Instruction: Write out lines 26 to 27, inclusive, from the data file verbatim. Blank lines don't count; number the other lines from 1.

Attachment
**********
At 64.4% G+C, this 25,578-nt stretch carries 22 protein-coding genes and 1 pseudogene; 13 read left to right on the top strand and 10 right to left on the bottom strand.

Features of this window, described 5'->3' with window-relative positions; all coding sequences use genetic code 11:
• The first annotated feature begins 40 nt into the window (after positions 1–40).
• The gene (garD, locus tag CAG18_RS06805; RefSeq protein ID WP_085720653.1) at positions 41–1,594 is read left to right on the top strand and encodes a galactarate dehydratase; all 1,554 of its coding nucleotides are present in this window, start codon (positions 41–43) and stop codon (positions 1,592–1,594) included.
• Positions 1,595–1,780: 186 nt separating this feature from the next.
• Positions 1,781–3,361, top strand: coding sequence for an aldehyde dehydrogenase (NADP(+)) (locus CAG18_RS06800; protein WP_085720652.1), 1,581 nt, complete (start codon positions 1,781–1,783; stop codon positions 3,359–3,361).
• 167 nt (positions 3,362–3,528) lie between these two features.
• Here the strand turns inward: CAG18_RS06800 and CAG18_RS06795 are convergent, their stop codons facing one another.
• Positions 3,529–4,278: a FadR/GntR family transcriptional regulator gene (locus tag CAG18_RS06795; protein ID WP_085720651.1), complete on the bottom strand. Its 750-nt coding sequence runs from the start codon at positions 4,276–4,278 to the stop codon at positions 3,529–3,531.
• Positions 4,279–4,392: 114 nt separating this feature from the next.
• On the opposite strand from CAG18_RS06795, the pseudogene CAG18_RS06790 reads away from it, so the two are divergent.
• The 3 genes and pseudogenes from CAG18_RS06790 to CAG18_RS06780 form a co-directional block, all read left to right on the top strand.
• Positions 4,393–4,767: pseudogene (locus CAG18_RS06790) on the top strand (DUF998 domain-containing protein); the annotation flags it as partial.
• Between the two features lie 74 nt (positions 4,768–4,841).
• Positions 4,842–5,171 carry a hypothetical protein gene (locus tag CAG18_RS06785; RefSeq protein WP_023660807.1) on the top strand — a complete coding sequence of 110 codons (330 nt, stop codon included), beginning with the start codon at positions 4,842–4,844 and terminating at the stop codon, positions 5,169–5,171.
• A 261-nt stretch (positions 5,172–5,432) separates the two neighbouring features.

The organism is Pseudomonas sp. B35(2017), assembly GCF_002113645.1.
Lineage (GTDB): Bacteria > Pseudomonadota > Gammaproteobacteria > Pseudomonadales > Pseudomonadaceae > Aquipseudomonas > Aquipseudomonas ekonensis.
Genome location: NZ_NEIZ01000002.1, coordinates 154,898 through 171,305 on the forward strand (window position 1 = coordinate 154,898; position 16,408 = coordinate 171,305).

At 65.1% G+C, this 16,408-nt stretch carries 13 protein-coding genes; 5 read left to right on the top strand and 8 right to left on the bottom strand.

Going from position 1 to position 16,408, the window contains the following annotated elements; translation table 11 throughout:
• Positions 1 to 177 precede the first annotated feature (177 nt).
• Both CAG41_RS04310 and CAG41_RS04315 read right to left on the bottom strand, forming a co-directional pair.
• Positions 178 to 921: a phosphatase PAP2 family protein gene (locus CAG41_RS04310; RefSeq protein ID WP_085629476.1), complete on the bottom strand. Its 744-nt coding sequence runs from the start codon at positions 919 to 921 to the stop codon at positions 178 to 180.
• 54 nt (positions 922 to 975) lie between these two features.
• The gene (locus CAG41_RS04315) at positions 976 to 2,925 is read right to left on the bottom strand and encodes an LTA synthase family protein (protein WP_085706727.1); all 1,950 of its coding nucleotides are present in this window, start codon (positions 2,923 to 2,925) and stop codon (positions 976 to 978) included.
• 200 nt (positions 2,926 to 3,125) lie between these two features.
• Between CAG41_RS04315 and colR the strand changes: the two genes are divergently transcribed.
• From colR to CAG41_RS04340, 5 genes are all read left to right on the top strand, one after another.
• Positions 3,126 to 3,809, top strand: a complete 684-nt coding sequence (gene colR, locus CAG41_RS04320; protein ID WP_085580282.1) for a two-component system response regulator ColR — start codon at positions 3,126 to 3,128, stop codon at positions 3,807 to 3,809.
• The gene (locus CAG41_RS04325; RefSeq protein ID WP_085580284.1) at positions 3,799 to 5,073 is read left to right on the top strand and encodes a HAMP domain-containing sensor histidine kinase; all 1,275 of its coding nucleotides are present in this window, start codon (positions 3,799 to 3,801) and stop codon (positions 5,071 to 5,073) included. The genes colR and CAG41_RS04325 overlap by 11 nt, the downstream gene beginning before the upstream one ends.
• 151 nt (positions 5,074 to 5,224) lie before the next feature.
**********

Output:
• The gene (locus CAG41_RS04315) at positions 976 to 2,925 is read right to left on the bottom strand and encodes an LTA synthase family protein (protein WP_085706727.1); all 1,950 of its coding nucleotides are present in this window, start codon (positions 2,923 to 2,925) and stop codon (positions 976 to 978) included.
• 200 nt (positions 2,926 to 3,125) lie between these two features.